Someone once told me:
“You’re just a little local pastor at a tiny nowhere church — what do YOU know?”
I wish I could tell you I recovered quickly from this one and made all kinds of God-declarations like “He uses the smallest of us in ways we can’t see” and that I remembered I was uniquely handcrafted by God to serve my corner of the universe.
But I didn’t do this. I was devastated.
I believed what the guy said over what God says.
A little local pastor at a tiny nowhere church. So what do I know?
The guy was right. The truth is, I really am a nobody pastor at a tiny nowhere church. I’ve hardly preached to a crowd of over one-hundred. I have a modest little podcast and this blog with a few followers, and that’s it. I really don’t know much.
Continue reading “Sovereign Seeds, Unknown Deeds”
Grace is both our rest and resolve. Grace restores our broken places while also confronting our sin head-on. Grace meets us in our pain but also revokes our pride. It’s the great equalizer which recognizes our desperate human need.
This is why Christ must be the center of everything, of all we teach and preach. Not our fancy pop-psychology or behavioral checklists. As Paul says, “I resolved to know nothing except Jesus Christ and him crucified … with a demonstration of the Spirit’s power, so that your faith might not rest on men’s wisdom, but on God’s power.”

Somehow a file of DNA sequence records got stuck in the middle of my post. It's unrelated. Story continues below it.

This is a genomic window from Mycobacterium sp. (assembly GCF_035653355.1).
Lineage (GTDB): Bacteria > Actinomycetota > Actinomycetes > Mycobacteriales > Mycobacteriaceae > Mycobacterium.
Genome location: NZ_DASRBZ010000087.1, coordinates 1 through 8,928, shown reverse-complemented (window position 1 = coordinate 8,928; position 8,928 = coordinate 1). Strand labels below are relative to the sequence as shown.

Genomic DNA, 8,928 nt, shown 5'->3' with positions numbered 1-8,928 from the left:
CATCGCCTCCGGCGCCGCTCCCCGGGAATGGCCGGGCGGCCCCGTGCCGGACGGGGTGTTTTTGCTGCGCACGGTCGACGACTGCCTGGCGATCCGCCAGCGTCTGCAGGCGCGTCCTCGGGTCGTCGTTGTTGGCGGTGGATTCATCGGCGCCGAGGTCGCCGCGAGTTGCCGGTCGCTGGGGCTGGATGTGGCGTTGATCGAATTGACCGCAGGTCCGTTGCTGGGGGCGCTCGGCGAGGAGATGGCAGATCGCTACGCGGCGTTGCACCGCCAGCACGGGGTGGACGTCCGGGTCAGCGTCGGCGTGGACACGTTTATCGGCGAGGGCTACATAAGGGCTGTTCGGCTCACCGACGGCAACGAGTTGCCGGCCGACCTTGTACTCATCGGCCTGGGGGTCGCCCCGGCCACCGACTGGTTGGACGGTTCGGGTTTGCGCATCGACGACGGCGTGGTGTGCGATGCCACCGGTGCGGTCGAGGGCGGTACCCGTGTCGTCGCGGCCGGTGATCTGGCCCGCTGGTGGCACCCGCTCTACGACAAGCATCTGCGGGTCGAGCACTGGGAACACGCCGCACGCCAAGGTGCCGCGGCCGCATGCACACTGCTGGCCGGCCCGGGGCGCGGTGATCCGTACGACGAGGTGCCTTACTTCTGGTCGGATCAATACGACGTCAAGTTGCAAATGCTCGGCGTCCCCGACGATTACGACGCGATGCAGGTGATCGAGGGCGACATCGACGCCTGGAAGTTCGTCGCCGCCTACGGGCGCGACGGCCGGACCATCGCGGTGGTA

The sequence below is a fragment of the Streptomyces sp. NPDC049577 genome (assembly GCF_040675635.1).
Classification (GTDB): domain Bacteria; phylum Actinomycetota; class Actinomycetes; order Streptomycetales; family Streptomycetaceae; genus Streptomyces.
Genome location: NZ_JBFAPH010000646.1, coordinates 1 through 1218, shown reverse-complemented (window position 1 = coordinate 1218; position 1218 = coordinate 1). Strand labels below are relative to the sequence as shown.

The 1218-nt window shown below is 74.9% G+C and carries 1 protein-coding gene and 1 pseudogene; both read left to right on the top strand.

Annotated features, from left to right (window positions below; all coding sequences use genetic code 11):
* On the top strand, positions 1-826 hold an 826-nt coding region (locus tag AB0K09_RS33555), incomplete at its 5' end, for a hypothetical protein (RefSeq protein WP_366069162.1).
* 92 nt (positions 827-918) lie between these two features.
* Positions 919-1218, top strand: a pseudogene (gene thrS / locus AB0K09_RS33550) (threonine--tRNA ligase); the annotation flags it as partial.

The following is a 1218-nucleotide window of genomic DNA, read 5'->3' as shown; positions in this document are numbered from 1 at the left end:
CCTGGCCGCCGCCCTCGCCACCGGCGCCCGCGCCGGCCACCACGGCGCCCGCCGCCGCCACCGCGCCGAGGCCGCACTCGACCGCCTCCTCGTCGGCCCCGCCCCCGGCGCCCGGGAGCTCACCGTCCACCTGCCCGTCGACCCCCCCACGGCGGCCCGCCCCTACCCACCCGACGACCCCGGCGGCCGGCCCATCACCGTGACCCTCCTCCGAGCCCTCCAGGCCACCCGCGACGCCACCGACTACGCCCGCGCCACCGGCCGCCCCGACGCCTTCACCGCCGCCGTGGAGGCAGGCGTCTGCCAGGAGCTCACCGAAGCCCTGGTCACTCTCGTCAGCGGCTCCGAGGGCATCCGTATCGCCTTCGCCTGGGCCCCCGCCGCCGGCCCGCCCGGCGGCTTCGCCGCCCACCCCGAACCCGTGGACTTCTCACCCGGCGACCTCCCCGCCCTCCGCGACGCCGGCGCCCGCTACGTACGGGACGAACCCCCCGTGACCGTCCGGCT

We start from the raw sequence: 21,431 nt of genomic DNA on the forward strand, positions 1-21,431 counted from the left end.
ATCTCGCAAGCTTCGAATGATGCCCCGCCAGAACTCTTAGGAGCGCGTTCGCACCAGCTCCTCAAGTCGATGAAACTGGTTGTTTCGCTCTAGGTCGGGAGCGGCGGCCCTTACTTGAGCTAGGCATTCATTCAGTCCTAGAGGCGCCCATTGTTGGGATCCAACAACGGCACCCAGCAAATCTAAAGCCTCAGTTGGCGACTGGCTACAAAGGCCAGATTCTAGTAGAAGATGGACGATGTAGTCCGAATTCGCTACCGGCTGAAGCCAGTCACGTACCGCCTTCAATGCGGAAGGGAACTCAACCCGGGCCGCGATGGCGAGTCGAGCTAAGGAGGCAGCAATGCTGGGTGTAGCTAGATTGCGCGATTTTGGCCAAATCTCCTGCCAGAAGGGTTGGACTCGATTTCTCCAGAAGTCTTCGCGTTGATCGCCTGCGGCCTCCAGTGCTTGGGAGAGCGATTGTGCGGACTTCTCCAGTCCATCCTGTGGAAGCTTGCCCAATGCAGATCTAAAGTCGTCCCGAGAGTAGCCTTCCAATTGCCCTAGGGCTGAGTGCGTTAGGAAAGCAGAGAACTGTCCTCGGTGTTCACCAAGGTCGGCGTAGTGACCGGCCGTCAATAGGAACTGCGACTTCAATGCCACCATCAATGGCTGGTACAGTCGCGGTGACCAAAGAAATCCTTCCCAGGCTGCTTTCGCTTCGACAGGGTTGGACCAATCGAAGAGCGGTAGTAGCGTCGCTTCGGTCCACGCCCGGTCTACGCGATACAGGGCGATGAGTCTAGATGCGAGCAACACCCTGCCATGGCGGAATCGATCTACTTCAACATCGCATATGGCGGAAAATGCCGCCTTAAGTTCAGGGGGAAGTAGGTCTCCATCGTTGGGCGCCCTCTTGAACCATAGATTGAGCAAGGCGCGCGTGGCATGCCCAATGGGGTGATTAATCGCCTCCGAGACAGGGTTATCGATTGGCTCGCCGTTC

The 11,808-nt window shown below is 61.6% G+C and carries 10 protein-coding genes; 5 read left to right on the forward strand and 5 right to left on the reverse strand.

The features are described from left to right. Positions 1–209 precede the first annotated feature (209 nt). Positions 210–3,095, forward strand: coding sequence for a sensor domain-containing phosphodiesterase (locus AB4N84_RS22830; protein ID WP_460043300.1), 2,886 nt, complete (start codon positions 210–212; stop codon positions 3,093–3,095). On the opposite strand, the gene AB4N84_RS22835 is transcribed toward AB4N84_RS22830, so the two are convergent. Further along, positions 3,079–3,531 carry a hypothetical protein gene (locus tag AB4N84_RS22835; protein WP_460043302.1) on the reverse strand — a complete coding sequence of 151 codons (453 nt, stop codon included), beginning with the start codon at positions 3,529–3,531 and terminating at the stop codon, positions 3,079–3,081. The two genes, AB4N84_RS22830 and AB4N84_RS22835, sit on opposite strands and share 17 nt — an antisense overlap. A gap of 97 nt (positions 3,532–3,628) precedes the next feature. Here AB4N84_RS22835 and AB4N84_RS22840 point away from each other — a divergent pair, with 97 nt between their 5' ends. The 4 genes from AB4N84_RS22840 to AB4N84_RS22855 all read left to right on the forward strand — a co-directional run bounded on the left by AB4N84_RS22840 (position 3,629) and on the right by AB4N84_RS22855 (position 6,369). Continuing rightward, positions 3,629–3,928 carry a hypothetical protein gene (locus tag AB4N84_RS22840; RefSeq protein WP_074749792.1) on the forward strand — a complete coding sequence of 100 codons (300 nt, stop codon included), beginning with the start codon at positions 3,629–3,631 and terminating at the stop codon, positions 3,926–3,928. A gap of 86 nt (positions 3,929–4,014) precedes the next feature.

It’s only out of gratitude for the grace of Christ that we can really be motivated to follow God at all. The only other option is to beat you down with rules and laws. When you have the security of a never-ending unconditional love, then there’s nothing you wouldn’t do for the one who gave His very life for us. Nothing is off the table for a love like that.
Grace is the unchanging love that changes us; it disturbs our ego and complacency; it is the limitless love that provokes us into the same love. This way takes longer, but its roots grow deeper. It is harder to preach, but its proclamation is what truly transforms.
— J.S. from this post